• 1953-

A six-room school was constructed by Beverly School District No. 2292 in 1953 and was amalgamated with Edmonton School Division in 1961. Named after the residential neighbourhood, it was constructed. A five-classroom addition and gymnasium was added in 1960.

Beverly Central School

  • EPSAM-0036
  • Corporate body
  • 1913-1953

Named after the residential nieghbourhood it was constructed in. The school was constructed by Beverly School District No. 2292 in 1913 and was annexed to Edmonton in 1961. The name Beverly was chosen after the Canadian Pacific Railway Station that was in the area. Prior to 1953, Beverly (Central) Schools consisted of 3 buildings: a 2-room school, later referred to as the Church building; a 4-room school, brick, used until 1955; a 6-room steel school, referred to as "H" and "tin" school. After 1953, this group became known as Central or Beverly Central. Beverly Central School was demolished in 1955 and in 1959 R. J. Scott School was constructed at the same location.

Queen's Avenue School [old]

  • EPSAM-0073
  • Corporate body
  • 1902-1925

Named after its location on Queens Avenue. The decommissioned school was sold to the Canadian National Railway in 1926 and the building was demolished in 1949.

Strathcona School

  • EPSAM-0076
  • Corporate body
  • 1953-

Named after the residential neighbourhood it was constructed in. The Strathcona neighbourhood was named after Sir Donald Alexander Smith, 1st Baron Strathcona and Mount Royal (1820-1914). In the 1870s, Smith was a politician and railroad financier who promoted the Canadian Pacific Railway. In 1896, he was appointed High Commissioner for Canada in the United Kingdom. An addition was added to the school in 1957.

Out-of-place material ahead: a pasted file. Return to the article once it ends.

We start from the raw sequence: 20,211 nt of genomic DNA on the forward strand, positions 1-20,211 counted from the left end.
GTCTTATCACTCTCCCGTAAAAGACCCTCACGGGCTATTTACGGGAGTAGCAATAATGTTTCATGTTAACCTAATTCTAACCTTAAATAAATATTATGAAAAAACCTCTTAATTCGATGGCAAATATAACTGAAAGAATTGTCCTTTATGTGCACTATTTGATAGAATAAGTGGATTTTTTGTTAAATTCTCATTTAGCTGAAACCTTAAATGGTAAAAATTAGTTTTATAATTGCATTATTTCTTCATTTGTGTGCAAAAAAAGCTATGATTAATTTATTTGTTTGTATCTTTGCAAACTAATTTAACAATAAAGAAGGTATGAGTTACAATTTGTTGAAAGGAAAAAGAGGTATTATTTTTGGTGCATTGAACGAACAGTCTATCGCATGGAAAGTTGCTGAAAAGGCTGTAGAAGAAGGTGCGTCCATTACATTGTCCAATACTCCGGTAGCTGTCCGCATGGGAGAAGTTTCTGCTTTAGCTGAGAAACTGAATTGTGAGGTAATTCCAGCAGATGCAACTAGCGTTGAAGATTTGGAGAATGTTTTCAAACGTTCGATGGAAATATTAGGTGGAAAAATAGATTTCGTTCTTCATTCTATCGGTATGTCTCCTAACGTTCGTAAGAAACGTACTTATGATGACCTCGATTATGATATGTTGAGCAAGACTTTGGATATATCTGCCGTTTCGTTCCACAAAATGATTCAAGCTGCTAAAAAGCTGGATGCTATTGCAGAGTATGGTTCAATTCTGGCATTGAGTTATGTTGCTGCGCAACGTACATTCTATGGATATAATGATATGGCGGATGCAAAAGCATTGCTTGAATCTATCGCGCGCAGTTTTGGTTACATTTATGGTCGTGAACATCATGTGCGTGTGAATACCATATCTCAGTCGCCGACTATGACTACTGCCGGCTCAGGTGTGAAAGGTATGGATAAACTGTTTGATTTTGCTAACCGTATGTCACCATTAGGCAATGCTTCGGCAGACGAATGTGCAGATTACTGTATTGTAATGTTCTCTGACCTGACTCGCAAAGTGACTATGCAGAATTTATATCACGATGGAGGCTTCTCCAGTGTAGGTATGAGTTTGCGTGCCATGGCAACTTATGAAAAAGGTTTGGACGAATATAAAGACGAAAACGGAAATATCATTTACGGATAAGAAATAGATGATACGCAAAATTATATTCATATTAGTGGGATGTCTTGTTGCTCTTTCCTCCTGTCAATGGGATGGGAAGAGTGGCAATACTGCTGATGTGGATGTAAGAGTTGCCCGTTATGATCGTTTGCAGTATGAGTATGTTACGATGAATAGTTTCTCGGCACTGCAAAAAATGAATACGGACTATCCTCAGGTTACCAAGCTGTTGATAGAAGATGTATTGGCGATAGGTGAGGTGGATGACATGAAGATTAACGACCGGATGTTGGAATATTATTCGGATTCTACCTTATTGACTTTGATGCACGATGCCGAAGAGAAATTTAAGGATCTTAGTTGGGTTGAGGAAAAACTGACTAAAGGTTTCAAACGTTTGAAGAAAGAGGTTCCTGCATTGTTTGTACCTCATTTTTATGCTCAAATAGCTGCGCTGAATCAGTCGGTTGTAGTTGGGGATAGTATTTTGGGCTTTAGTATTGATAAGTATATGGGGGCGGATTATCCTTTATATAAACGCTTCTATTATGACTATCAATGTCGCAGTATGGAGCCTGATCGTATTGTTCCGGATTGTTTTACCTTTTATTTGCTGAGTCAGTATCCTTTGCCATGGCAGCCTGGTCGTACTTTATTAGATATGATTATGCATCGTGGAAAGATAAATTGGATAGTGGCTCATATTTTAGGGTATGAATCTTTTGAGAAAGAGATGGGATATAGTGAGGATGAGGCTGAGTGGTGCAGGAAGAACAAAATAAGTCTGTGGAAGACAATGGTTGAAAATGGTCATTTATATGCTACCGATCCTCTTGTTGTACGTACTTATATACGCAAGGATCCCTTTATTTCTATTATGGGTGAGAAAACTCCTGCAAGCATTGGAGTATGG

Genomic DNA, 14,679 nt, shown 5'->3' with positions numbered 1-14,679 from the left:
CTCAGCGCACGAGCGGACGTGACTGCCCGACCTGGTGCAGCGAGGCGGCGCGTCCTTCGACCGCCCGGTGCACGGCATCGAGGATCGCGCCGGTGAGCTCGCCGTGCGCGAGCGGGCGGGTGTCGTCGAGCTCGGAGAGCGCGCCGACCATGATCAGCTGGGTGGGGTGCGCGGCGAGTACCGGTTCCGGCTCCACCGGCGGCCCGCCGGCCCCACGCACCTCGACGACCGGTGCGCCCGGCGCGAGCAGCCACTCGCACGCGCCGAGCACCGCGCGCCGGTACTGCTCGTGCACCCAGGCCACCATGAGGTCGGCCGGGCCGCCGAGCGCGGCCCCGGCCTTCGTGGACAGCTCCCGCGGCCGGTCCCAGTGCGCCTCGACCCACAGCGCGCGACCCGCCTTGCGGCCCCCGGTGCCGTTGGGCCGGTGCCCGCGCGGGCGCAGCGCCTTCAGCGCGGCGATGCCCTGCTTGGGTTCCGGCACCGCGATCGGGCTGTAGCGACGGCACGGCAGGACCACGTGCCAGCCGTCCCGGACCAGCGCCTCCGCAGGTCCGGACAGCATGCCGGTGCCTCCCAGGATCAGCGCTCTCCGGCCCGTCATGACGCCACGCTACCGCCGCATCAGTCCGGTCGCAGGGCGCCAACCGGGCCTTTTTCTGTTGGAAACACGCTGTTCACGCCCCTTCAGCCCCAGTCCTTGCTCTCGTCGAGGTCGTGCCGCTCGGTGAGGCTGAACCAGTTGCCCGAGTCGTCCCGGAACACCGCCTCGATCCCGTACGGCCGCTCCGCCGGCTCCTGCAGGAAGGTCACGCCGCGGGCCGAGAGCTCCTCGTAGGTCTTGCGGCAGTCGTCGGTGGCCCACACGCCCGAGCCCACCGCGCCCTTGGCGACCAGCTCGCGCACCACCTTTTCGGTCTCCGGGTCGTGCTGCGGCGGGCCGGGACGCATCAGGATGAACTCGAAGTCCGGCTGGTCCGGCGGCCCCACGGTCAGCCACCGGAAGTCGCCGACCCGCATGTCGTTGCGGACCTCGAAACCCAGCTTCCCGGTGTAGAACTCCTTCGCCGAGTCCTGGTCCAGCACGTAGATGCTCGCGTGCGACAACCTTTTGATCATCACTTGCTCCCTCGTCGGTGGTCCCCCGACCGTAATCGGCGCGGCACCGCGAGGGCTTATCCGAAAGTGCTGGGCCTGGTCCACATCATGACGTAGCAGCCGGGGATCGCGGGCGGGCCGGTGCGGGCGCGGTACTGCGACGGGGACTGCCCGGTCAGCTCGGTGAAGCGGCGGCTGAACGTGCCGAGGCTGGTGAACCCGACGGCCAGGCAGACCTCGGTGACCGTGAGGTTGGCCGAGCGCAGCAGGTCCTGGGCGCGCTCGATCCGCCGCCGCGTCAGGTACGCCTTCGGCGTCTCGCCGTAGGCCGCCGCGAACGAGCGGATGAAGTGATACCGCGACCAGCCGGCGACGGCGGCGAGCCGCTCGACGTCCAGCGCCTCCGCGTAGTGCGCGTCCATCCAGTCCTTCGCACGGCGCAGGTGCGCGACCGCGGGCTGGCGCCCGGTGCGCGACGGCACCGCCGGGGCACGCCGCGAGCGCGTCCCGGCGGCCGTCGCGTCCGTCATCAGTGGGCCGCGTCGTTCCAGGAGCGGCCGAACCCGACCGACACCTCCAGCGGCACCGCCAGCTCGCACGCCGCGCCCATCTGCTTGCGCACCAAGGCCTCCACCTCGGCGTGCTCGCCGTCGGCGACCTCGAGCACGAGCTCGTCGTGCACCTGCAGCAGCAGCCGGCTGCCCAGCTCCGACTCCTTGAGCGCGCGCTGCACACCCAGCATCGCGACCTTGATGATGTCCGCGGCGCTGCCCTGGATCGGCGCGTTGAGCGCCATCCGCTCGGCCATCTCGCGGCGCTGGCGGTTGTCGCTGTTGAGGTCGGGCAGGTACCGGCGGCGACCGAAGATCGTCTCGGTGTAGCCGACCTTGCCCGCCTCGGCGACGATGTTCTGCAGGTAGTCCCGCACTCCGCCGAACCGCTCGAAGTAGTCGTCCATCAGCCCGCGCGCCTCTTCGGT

McKay Avenue School

  • EPSAM-0077
  • Corporate body
  • 1904-1983

Named after William Morrison MacKay, a surgeon for the Hudson's Bay Company and the first medical doctor in northwest Canada. In 1874, he married Jane Flett (1857-1947) who acted as his interpreter and nurse until they retired to Edmonton in 1898. The Town of Edmonton honoured MacKay by naming McKay Avenue (now 99 Avenue) after him. His name was incorrectly spelled and this error was perpetuated in the naming of the McKay Avenue School. In 1982 the school was refurbished and the Edmonton Public Schools Archives and Museum operates in the building.

Victoria School

  • EPSAM-0078
  • Corporate body
  • 1946-